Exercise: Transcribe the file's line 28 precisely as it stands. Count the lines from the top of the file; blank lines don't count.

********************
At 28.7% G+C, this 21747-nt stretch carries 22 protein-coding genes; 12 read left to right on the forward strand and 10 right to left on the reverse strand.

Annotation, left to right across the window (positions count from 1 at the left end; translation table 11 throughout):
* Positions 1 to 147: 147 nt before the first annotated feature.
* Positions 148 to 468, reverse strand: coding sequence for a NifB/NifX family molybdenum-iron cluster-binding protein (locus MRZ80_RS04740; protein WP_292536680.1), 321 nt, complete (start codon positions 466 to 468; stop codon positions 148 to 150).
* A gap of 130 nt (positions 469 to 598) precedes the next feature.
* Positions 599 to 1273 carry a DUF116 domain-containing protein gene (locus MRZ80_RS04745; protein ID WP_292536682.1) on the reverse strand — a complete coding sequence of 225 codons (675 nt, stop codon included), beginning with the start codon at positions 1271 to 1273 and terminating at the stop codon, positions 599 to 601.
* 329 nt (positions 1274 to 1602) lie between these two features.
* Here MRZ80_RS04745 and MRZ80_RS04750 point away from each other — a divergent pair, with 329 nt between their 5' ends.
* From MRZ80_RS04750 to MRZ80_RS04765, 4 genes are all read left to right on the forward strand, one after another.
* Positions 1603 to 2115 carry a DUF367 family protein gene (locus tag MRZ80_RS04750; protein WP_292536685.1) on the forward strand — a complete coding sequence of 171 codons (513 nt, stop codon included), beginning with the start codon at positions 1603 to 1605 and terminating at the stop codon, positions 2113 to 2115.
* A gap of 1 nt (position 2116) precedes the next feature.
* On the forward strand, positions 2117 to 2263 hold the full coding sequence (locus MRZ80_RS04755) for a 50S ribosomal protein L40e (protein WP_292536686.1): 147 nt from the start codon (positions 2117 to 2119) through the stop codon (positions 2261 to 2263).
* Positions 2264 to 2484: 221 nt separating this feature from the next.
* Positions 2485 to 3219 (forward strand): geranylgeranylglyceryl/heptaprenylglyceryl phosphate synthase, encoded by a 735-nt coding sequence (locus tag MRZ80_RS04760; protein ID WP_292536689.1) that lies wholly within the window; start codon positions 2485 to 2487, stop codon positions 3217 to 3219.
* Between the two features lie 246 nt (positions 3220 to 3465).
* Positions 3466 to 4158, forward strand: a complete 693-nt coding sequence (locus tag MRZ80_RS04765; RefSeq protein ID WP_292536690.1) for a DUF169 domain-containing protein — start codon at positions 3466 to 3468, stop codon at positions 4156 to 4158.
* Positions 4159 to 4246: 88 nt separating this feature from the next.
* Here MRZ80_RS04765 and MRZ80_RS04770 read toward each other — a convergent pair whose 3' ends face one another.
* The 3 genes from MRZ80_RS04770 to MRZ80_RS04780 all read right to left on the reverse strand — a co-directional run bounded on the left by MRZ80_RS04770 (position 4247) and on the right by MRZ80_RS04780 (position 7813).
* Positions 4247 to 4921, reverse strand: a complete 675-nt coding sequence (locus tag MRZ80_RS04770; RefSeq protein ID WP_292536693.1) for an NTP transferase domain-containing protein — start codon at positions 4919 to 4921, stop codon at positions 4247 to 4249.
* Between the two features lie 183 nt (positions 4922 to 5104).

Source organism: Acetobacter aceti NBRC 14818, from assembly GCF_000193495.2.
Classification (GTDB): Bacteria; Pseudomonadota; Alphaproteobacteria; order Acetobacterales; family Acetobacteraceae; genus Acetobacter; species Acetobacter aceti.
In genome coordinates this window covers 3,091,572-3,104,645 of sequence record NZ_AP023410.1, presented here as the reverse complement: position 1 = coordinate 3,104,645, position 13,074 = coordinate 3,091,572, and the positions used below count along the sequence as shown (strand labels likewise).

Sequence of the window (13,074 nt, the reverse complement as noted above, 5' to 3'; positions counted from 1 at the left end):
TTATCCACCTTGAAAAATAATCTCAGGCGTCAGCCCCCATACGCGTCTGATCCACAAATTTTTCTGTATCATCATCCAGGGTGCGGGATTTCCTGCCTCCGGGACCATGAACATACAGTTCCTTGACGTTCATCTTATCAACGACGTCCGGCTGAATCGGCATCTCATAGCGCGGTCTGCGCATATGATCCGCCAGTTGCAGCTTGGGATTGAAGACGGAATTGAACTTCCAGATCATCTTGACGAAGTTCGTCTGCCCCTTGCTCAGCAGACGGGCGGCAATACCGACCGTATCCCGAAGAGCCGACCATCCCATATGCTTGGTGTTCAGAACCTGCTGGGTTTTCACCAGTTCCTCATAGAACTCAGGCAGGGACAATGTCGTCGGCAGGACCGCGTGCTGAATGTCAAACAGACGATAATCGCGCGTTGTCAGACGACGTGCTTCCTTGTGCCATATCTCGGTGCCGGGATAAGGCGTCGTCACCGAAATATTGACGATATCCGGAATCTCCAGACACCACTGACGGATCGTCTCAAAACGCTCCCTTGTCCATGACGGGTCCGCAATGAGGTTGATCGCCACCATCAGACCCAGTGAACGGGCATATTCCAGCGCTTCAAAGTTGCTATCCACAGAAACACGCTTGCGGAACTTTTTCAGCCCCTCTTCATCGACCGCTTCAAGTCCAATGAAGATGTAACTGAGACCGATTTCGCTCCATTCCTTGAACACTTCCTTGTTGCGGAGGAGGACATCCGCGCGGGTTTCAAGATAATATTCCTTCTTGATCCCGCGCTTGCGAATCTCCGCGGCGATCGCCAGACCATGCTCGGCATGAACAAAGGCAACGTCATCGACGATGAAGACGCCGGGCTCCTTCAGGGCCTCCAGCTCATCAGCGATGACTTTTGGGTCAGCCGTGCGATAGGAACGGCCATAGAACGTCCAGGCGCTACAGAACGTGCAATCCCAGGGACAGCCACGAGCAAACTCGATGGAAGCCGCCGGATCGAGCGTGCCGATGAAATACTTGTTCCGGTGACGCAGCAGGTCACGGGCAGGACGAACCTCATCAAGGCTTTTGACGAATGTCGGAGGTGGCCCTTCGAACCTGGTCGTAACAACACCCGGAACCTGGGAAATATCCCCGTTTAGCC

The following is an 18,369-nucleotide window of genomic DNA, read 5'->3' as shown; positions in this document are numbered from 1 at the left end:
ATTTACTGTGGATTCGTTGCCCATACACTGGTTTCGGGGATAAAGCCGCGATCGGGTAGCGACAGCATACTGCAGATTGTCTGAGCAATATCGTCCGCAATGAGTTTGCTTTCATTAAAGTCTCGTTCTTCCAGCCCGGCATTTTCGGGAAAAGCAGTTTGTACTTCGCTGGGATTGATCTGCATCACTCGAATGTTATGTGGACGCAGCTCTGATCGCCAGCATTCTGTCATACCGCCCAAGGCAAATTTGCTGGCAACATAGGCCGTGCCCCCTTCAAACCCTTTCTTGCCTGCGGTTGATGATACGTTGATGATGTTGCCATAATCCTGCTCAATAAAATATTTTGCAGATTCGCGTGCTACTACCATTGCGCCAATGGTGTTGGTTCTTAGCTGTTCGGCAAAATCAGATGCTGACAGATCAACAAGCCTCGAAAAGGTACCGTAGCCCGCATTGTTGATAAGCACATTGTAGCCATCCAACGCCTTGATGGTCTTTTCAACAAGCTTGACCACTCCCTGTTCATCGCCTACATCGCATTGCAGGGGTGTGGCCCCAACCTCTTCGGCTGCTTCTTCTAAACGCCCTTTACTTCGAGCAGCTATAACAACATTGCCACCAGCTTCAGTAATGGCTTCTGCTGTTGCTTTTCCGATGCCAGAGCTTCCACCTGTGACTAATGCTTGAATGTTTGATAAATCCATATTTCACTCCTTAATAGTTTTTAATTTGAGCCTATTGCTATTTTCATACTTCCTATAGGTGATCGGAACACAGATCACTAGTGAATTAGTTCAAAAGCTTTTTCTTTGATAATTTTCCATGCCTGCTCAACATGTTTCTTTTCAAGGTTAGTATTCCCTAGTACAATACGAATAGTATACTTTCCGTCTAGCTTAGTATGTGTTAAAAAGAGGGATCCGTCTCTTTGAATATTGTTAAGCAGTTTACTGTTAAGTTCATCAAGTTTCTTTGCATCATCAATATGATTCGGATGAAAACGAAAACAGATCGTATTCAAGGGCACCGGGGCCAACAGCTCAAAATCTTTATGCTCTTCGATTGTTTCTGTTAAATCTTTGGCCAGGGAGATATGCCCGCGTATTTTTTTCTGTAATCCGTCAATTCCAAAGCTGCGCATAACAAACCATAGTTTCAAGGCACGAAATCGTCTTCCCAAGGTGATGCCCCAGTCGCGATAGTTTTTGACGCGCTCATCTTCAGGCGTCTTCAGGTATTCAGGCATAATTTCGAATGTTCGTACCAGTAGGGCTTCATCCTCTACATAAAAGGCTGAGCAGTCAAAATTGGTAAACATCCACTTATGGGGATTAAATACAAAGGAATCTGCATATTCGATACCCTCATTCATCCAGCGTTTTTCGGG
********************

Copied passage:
ATTTACTGTGGATTCGTTGCCCATACACTGGTTTCGGGGATAAAGCCGCGATCGGGTAGCGACAGCATACTGCAGATTGTCTGAGCAATATCGTCCGCAATGAGTTTGCTTTCATTAAAGTCTCGTTCTTCCAGCCCGGCATTTTCGGGAAAAGCAGTTTGTACTTCGCTGGGATTGATCTGCATCACTCGAATGTTATGTGGACGCAGCTCTGATCGCCAGCATTCTGTCATACCGCCCAAGGCAAATTTGCTGGCAACATAGGCCGTGCCCCCTTCAAACCCTTTCTTGCCTGCGGTTGATGATACGTTGATGATGTTGCCATAATCCTGCTCAATAAAATATTTTGCAGATTCGCGTGCTACTACCATTGCGCCAATGGTGTTGGTTCTTAGCTGTTCGGCAAAATCAGATGCTGACAGATCAACAAGCCTCGAAAAGGTACCGTAGCCCGCATTGTTGATAAGCACATTGTAGCCATCCAACGCCTTGATGGTCTTTTCAACAAGCTTGACCACTCCCTGTTCATCGCCTACATCGCATTGCAGGGGTGTGGCCCCAACCTCTTCGGCTGCTTCTTCTAAACGCCCTTTACTTCGAGCAGCTATAACAACATTGCCACCAGCTTCAGTAATGGCTTCTGCTGTTGCTTTTCCGATGCCAGAGCTTCCACCTGTGACTAATGCTTGAATGTTTGATAAATCCATATTTCACTCCTTAATAGTTTTTAATTTGAGCCTATTGCTATTTTCATACTTCCTATAGGTGATCGGAACACAGATCACTAGTGAATTAGTTCAAAAGCTTTTTCTTTGATAATTTTCCATGCCTGCTCAACATGTTTCTTTTCAAGGTTAGTATTCCCTAGTACAATACGAATAGTATACTTTCCGTCTAGCTTAGTATGTGTTAAAAAGAGGGATCCGTCTCTTTGAATATTGTTAAGCAGTTTACTGTTAAGTTCATCAAGTTTCTTTGCATCATCAATATGATTCGGATGAAAACGAAAACAGATCGTATTCAAGGGCACCGGGGCCAACAGCTCAAAATCTTTATGCTCTTCGATTGTTTCTGTTAAATCTTTGGCCAGGGAGATATGCCCGCGTATTTTTTTCTGTAATCCGTCAATTCCAAAGCTGCGCATAACAAACCATAGTTTCAAGGCACGAAATCGTCTTCCCAAGGTGATGCCCCAGTCGCGATAGTTTTTGACGCGCTCATCTTCAGGCGTCTTCAGGTATTCAGGCATAATTTCGAATGTTCGTACCAGTAGGGCTTCATCCTCTACATAAAAGGCTGAGCAGTCAAAATTGGTAAACATCCACTTATGGGGATTAAATACAAAGGAATCTGCATATTCGATACCCTCATTCATCCAGCGTTTTTCGGG